Following decades of inertia, India finally witnessed some concrete action to ensure road safety when the Lok Sabha passed the Motor Vehicles Amendment Bill 2016 recently.
India accounts for less than 2% of global motor vehicles. Yet it contributes to over 10% of global road traffic deaths and around 1,50,000 people lose their lives every year due to road traffic crashes. Road traffic crashes also have an economic impact; and studies show that India loses anywhere between 3% and 5% of its gross domestic product (GDP) due to road traffic incidents each year.
Safety is mostly an afterthought when it comes to designing road infrastructure. The focus is always on ensuring that vehicles can move as fast as possible. It was found in the 2011 census, that documented travel patterns of Indians for the first time, found that for work-related commutes 23% Indians walk while 13% cycle. Motorised two-wheelers were used by 13%, cars were used by only 3% of people. This pattern was not just for rural areas, but also for metropolitan areas. A 2014 study by the Institute of Urban Transport for Delhi found that 41% percent trips in Delhi are on foot or bicycle, 36% trips are on buses and metro, 14% by two-wheelers and only 9% by cars.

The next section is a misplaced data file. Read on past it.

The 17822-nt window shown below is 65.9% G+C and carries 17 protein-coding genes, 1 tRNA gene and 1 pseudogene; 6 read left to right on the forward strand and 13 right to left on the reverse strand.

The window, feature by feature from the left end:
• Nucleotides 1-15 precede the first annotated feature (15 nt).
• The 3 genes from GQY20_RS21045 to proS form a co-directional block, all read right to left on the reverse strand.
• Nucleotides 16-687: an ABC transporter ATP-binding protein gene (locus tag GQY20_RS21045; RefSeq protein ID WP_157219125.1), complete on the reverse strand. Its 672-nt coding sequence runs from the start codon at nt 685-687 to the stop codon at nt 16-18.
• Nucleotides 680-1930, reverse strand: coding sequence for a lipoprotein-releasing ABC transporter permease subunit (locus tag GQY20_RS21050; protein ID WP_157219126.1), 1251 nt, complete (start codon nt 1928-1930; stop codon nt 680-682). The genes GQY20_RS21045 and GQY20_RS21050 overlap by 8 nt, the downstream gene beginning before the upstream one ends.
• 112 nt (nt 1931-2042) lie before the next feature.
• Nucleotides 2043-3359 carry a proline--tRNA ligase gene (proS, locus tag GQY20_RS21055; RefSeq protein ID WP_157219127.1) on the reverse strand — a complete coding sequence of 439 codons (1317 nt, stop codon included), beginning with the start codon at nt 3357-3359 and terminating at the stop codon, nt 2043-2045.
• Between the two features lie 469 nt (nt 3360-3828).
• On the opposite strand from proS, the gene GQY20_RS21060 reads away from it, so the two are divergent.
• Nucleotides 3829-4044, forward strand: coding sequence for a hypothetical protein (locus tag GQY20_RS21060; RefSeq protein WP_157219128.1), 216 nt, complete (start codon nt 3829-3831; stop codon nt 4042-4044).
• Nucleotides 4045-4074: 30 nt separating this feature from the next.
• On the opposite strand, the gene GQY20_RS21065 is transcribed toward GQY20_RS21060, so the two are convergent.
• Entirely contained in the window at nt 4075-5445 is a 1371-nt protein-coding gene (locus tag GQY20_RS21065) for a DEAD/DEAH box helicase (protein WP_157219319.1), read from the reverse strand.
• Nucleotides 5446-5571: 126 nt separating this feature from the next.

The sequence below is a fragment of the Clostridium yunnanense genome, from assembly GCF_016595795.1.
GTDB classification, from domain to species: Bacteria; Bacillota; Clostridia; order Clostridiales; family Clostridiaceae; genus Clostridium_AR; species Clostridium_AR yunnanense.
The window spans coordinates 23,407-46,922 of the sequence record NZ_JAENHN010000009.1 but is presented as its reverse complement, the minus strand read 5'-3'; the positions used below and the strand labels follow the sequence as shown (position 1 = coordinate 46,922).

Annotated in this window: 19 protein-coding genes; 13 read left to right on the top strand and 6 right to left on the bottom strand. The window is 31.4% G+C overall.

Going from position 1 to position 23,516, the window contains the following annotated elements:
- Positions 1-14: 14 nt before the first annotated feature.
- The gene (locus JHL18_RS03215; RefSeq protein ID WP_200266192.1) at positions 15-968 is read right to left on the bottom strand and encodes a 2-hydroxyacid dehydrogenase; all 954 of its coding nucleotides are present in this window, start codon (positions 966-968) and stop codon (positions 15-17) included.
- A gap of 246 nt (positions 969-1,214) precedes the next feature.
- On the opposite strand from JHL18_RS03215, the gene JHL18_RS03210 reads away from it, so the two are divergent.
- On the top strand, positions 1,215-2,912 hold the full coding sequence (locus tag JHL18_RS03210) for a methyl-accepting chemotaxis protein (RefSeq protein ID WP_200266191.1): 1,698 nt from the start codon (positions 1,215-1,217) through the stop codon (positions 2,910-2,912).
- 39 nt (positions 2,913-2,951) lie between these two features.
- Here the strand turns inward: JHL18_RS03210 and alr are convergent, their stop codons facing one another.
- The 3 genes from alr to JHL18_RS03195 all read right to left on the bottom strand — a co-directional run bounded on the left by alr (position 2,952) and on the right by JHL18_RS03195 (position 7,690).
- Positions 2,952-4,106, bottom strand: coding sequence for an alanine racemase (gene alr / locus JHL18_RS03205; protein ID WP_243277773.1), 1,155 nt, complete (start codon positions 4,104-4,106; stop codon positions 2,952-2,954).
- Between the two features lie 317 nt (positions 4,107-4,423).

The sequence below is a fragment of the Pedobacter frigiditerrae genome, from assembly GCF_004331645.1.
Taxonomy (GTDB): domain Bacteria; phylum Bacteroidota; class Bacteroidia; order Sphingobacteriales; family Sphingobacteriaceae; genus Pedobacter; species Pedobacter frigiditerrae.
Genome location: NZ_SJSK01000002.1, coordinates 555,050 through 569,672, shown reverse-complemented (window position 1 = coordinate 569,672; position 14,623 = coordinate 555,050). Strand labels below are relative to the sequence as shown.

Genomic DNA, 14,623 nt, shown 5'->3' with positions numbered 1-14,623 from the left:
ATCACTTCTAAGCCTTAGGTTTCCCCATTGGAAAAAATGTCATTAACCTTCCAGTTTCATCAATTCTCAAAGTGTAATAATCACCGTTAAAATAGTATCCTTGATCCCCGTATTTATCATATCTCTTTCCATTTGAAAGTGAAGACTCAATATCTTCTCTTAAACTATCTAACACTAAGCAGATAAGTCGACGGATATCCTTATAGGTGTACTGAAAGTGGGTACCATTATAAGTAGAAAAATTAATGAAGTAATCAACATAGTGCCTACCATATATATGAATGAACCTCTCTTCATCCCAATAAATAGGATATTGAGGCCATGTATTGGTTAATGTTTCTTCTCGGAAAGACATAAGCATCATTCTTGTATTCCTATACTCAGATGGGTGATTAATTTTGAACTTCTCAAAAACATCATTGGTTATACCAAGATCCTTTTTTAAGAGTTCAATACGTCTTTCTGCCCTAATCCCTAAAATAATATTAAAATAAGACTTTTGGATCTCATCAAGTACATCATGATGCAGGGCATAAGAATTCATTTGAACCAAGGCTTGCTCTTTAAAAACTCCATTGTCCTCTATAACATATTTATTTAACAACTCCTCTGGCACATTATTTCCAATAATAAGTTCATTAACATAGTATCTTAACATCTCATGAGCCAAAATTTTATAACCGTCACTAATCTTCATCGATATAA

However, road infrastructure is mostly designed for the 3% car users, with most roads lacking even proper usable footpaths or cycle tracks. The result is that 40% of people killed in traffic crashes are pedestrians. Infrastructure planners need put safety first while designing any road project. In addition to moving vehicles, the impact on other road users, especially on pedestrians and cyclists also needs to be analysed. Read More…
Credit By : The Hindustan Times
Latest posts by The Hindustan Times (see all)
- Centre forms panel on power reforms - August 26, 2019
- ‘Niti Aayog can’t ban diesel, petrol vehicles’, says Nitin Gadkari - August 24, 2019
- After ₹11L fine, PSPCL floats tenders for solar, non-solar power purchase - August 24, 2019